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Written by: Madison Estrella
Medically reviewed by: Rob Philibert MD PhD

Owning a pet has several emotional and physical benefits that can help you live a happier and healthier lifestyle. Recent studies show that owning a pet, especially cats and dogs, can improve the health of pet owners and reduce their risk for cardiovascular disease through various means.

A Reduced Risk for Cardiovascular Disease

Researchers at Uppsala University in Sweden conducted a nationwide cohort study that examined the association between dog ownership and the incidence of cardiovascular disease. Upon examining the health records of 3,432,153 individuals between the ages of 40 to 80, researchers found that dog ownership was associated with a lower risk for heart attack, stroke, heart failure, ischemic stroke, and cardiovascular disease.

This study found that compared to individuals living in a multi-person household without a dog, those who lived in a multi-person household with a dog were less likely to die from a cardiovascular cause by 15%. As for dog owners who lived alone, the health benefit of owning a dog was even greater with the risk of cardiovascular deaths being lower by 36% with a 11% decrease for their risk of having a heart attack. Dr. Mubanga and colleagues attribute this pattern to the fact that dog ownership requires a substantial amount of physical activity. While the task of dog walking can be distributed among individuals in a multi-person household, dog owners living alone are more likely to walk their dog more frequently.

Additional studies found that the degree of pet ownership benefits vary by breed and even marital status of the owner(s). Nonetheless, pets are shown to provide social support and promote physical activity in their owners, which in turn can improve their cardiovascular health.

The Effects of Pet Ownership on the Body

Pet ownership comes with much responsibility when caring for your pet. As it turns out, the process of pet care can also boost your own health as there are several emotional and physical benefits that can potentially improve one’s risk for developing heart disease.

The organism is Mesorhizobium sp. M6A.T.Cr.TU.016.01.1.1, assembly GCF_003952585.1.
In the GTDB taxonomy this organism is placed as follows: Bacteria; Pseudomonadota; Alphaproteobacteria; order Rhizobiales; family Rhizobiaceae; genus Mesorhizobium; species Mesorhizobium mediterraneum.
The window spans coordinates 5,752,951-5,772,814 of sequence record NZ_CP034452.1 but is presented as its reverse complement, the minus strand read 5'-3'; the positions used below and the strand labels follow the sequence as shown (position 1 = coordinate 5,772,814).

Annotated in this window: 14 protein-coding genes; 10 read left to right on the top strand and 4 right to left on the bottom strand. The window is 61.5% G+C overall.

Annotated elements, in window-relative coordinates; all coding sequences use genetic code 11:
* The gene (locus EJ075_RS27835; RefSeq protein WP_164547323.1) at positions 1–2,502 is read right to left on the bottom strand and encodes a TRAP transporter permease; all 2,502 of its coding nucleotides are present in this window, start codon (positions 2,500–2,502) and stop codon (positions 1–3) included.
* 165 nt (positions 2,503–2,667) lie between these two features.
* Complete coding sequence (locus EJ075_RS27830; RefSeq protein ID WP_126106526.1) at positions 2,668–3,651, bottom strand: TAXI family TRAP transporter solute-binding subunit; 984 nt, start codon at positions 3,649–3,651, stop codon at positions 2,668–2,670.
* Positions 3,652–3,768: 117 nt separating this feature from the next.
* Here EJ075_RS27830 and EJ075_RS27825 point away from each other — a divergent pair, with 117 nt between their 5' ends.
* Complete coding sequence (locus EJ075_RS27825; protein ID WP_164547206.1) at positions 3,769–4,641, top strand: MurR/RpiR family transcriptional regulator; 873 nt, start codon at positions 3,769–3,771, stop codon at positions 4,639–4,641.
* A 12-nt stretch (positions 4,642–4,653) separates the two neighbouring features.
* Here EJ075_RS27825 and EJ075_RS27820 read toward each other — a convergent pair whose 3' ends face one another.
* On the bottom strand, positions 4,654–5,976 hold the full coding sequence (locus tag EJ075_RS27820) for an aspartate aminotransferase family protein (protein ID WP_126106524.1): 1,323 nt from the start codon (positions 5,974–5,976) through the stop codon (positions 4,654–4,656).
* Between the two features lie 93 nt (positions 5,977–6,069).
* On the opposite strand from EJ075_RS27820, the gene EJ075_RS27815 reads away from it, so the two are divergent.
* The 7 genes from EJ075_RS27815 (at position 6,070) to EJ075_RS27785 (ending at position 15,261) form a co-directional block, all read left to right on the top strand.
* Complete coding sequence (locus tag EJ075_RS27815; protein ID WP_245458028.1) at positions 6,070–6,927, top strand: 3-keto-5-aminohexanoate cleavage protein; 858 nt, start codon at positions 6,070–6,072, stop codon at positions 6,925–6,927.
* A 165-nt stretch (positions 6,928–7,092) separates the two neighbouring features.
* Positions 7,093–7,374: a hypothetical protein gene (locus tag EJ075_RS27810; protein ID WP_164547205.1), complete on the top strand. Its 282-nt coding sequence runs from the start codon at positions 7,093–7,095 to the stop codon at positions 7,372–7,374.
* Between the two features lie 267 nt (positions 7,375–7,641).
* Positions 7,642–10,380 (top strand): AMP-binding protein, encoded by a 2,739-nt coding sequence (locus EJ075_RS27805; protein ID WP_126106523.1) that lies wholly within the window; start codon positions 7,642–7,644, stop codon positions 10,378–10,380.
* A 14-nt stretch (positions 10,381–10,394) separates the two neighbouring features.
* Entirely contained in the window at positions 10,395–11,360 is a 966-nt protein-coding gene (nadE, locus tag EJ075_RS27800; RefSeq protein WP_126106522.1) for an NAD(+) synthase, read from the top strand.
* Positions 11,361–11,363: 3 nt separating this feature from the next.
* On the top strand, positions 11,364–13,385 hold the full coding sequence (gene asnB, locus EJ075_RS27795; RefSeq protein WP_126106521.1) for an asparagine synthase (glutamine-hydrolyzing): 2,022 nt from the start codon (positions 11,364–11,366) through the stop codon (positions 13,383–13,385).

For instance, pet ownership has been associated with a reduced risk for hypertension (high blood pressure). High blood pressure is a major risk factor for heart disease as it can lead to erosion of the arterial walls, buildup of plaque, and the thickening of the heart muscle. This condition can be prevented through a number of dietary and lifestyle changes, but studies show that owning a pet can help lower blood pressure. In fact, a study conducted by the University of Western Australia found that pet owners had a significantly lower systolic blood pressure than those who did not own a pet and were of a similar body mass index (BMI) and socioeconomic status. [2]

One aspect of pet ownership that could contribute to this trend is that pet ownership (particularly dog ownership) involves a lot of physical activity, which is a vital aspect to improving heart health. In fact, a British study examining the relationship between dog ownership and exercise reported that dog owners are four times more likely to achieve the daily recommended amount of physical activity than dog owners who do not walk their dogs. [3] There are a number of physiological benefits of dog walking such as increased blood flow, lower cholesterol, and a reduced risk for obesity, which both contribute to a lower risk of cardiovascular disease. Thus, dog walking not only allows you to bond with your pet, but it also encourages you to get in the physical activity you need to stay in shape.